I’m goin’ to Kansas City
Kansas City, here I come
I’m goin’ to Kansas City
Kansas City, here I come
They’ve got some crazy little women there and I’m…
Well, I try to stay away from the crazy ones

I have friends in Kansas City, and one of them stated that I had to go through Kansas City on my trip to visit them.

Well, if I have to.

This friend also offered to set me up with one of her friends in Kansas City, a girl who had been complaining that there was a shortage of good dating prospects in the city. This was my chance, perhaps, to get one of the crazy little women mentioned in the song. I politely declined, partly because starting a long-distance relationship sounded like an unnecessary hassle, and partly because I wasn’t sure that I wanted a crazy woman.

Before meeting my friends for supper, I stopped in the city for an overdue haircut. I asked the female stylist what she thought of Kansas City. She laughed.

“Well, I’m moving away from here as soon as I can make arrangements, if that tells you anything.”

“Really? Are you moving somewhere in particular, or just anywhere away from here?”

“Oh, yeah; I’m going to St. Louis. I have friends there.”

“Why do you want to leave Kansas City so badly?”

“Well, so I can find a husband, to put it bluntly.”

“So…you can’t do that here?”

“No, this town sucks. It’s the worst place in the country to meet singles. Like, I’m not just saying that; someone did a study, and Kansas City rated as the worst big city to meet singles at.”

Interesting. The only two people I had talked with in this town, so far, had both mentioned the same problem. Perhaps that’s why the little women are crazy there.

I left to meet with my four college friends who live in KC, all of whom are married and were married before they ever moved to the city.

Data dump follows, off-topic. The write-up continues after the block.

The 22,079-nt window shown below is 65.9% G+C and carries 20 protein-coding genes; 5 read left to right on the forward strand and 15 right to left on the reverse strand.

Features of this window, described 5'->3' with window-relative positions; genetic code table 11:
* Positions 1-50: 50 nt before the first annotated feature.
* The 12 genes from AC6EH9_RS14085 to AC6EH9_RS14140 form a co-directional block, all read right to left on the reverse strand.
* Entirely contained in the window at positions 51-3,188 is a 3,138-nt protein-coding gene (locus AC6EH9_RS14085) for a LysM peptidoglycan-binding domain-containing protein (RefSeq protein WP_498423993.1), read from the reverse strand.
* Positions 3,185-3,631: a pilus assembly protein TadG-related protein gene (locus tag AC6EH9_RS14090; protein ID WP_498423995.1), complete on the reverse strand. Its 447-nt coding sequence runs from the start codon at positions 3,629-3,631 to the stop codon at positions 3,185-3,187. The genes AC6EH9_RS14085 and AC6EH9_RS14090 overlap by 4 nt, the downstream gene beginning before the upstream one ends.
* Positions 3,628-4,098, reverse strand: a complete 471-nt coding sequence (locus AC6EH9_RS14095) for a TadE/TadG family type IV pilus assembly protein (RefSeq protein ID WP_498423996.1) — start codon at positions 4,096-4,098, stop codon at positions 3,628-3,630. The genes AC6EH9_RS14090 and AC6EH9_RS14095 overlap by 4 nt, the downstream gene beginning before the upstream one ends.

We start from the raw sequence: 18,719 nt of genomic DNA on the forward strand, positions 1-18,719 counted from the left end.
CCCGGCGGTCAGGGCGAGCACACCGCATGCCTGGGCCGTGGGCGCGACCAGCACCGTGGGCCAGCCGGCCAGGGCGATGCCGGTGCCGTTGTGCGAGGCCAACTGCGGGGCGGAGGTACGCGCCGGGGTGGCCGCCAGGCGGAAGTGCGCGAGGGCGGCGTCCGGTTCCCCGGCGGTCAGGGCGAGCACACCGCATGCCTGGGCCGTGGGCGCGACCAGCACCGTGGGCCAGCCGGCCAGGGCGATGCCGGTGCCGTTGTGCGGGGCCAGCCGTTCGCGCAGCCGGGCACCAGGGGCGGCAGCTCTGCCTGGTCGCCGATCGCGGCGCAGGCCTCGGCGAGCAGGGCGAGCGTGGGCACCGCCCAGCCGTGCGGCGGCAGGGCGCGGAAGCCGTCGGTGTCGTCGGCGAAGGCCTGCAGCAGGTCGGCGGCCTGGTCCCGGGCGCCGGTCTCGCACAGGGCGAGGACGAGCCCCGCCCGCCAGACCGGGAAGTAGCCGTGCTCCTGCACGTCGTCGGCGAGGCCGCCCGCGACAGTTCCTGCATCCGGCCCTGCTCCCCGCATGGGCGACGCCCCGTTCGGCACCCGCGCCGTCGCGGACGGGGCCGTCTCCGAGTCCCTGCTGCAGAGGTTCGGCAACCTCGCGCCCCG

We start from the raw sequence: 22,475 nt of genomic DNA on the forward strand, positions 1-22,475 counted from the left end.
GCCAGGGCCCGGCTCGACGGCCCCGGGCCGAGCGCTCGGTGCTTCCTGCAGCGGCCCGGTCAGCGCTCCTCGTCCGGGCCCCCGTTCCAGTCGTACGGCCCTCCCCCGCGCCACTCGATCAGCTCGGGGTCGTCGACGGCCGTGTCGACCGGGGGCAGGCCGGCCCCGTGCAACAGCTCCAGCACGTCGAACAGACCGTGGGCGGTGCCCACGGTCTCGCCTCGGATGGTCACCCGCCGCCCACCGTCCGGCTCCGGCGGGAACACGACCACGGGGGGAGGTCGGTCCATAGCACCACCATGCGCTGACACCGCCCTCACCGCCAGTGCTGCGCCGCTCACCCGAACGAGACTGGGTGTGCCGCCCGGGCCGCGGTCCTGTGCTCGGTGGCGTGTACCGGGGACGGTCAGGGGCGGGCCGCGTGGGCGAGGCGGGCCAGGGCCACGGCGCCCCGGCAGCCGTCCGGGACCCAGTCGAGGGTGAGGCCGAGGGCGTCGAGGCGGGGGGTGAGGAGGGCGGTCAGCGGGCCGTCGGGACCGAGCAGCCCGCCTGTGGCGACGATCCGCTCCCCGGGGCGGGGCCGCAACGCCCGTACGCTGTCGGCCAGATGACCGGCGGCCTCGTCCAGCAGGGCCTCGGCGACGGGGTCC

After fun times at Buffalo Wild Wings with Stu and Amanda and Trey and Alexis, I spent the night at a church camp.

Alexis is pretty much the person in charge of the camp, and was gracious enough to volunteer a place to stay. Since it is basically a summer camp, I pretty much had the entire place to myself. I was the only resident of what amounted to a large hotel building, and had access to another empty building halfway across the camp just in case I wanted to use the clothes washer and dryer in the back.

The only other visitors at the camp that night were the African Children’s Choir. Surely they are not really from Africa, I thought, after seeing their bus. You don’t drive a bus over from Africa.

As Alexis explained to me, though, the kids actually were from Africa, and did not come from a good situation there, either. They were brought to the U.S. and toured in the choir as a humanitarian effort. There were not any parents along on the trip, and I got the impression that none of the kids really had any parents.

How sad. But, it sounds like it is not at all unusual.